The study looked at the relationship between the levels of fluoride in young people's drinking water and blood and the health of their kidneys and livers. The adolescents studied were part of the National Health and Nutrition Examination survey.
The researchers discovered that exposure to fluoride can spur complex changes in the function of these organs in young people. Although fluoride has already been linked to liver and kidney toxicity in adults and animals, the study focused on how low-level, chronic exposure can affect young people’s bodies. There are significant differences in the way that children's bodies excrete fluoride compared to adults.
They looked at the levels of fluoride measured in blood taken from 1,983 adolescents as well as the fluoride content in the tap water found in the homes of 1,742 adolescents. Even though the researchers characterized the tap water fluoride concentrations as being low in general, it was still enough to contribute to liver and kidney dysfunction.
Experts believe that the relationship between exposure to fluoride and indicators of liver and kidney damage is dose-dependent, which means that those who are exposed to more fluoride may incur greater damage. Some of the potential health effects identified by the researchers include thyroid dysfunction, liver damage, renal system damage, impaired protein metabolism and tooth and bone disease.
It's a very concerning finding when you consider the fact that nearly three fourths of public water systems in the United States regularly add fluoride to tap water on account of its purported benefits to dental health.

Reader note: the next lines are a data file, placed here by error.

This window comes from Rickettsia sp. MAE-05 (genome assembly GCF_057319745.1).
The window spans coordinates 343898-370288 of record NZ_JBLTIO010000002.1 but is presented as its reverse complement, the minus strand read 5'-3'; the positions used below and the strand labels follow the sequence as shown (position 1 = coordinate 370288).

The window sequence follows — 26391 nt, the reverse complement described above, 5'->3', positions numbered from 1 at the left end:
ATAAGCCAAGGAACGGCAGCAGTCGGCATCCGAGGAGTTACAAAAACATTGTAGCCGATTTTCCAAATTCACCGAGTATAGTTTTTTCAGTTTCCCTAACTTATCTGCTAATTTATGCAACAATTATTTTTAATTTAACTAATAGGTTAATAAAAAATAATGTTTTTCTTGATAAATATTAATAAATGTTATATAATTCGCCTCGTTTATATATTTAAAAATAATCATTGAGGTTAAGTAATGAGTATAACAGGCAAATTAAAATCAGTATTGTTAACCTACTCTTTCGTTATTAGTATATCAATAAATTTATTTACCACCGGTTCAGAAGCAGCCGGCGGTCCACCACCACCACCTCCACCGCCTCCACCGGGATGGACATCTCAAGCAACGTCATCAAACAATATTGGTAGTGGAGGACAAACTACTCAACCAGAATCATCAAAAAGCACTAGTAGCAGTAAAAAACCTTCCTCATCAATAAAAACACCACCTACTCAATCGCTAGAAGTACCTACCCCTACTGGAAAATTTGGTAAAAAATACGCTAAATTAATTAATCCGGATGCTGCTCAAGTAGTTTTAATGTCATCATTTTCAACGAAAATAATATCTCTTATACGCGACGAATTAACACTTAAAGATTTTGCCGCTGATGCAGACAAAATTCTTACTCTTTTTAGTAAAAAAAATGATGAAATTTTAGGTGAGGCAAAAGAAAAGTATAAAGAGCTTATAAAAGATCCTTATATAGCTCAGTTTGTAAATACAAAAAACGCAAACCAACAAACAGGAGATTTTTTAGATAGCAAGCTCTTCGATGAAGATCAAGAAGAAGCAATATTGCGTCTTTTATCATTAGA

According to the Fluoride Action Network, around 185 million people worldwide drink artificially fluoridated water. Most developed countries do not add this chemical to their water, and those that have high natural levels of fluoride in their water take steps to remove it because of its dangers.
In addition to damaging children's kidneys and livers, it also accumulates in the body in calcifying tissues such as the pineal gland and bones. It can also affect thyroid function.
There is some evidence that it could damage the brain, with animal experiments showing that fluoride can accumulate in the organ and change the mental behavior of animals in a way that is consistent with a neurotoxic agent. More than 100 different animal studies have shown that fluoride can harm the brain and affect behavior and learning. These effects were even seen at very low doses. Dozens of studies have also shown an association between exposure to fluoride and a reduced IQ.
Moreover, it may not even be accomplishing its aim. In the biggest study ever conducted in the United States into this matter involving more than 39,000 children, little difference was found in tooth decay between the children who drank fluoridated water and those who did not. Large surveys from Australia have found an even lower benefit. Moreover, tooth decay remains high even in low-income communities that have long had fluoridated water.
Meanwhile, in places where fluoridation was once used but has since been discontinued, such as Finland, Canada, Cuba and the former East Germany, dental decay has not gone up with the removal of the fluoride in drinking water supplies.
Perhaps most notably, there has never been a randomized, controlled trial illustrating the effectiveness or safety of fluoride even though it has been added to water supplies for more than 60 years. Given all these potential dangers for so little benefit, it makes no sense that fluoride continues to be added to American drinking water.
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